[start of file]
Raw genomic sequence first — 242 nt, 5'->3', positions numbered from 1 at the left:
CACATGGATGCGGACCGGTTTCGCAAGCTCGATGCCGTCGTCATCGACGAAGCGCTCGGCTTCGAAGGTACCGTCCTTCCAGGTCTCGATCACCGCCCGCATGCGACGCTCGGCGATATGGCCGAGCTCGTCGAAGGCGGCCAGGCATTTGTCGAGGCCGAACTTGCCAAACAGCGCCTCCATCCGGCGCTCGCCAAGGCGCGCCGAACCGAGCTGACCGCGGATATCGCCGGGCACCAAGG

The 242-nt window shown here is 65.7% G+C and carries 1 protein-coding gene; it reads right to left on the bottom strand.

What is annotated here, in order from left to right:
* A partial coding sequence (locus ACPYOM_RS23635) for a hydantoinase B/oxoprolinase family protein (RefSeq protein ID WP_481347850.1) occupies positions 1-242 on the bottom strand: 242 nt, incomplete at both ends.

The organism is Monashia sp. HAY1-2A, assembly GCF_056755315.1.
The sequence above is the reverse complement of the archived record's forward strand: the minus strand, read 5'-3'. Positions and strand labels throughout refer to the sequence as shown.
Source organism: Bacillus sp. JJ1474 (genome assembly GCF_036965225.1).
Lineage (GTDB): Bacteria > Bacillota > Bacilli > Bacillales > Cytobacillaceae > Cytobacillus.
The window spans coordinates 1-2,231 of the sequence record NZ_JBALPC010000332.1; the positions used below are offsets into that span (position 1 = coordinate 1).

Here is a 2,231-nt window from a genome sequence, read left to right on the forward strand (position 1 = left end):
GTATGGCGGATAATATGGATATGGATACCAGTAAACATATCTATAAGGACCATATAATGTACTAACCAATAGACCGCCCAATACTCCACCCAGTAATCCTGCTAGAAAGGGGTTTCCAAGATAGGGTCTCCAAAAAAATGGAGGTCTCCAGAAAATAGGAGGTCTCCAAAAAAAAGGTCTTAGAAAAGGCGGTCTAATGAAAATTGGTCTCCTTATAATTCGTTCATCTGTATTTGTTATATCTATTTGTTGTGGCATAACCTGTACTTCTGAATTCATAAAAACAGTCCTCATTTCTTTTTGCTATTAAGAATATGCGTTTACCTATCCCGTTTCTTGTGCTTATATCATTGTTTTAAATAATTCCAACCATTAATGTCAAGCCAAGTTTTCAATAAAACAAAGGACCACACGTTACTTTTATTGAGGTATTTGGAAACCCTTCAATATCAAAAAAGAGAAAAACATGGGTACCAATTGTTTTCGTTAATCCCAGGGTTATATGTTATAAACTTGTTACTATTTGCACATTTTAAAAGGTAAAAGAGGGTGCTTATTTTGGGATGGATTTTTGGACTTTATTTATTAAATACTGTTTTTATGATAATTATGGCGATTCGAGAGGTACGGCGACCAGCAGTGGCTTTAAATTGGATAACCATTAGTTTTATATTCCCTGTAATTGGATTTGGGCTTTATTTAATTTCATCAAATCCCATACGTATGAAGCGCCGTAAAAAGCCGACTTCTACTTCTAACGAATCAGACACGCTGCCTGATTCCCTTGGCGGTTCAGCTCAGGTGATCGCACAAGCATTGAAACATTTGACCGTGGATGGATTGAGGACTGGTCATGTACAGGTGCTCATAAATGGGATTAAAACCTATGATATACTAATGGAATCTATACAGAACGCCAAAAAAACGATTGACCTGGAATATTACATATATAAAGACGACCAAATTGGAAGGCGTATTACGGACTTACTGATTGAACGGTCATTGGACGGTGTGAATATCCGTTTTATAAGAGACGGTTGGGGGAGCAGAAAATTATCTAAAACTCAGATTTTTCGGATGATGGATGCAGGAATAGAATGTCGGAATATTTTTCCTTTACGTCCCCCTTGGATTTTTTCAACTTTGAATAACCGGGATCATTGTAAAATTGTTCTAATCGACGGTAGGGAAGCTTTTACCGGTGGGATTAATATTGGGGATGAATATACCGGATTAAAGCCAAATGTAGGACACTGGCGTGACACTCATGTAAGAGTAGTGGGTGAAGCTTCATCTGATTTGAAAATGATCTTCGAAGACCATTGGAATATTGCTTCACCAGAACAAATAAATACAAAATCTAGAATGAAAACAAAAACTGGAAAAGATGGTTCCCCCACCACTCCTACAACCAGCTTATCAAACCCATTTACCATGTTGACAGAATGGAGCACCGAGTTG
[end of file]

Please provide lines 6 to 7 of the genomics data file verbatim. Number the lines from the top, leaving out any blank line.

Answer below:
The organism is Monashia sp. HAY1-2A, assembly GCF_056755315.1.
The sequence above is the reverse complement of the archived record's forward strand: the minus strand, read 5'-3'. Positions and strand labels throughout refer to the sequence as shown.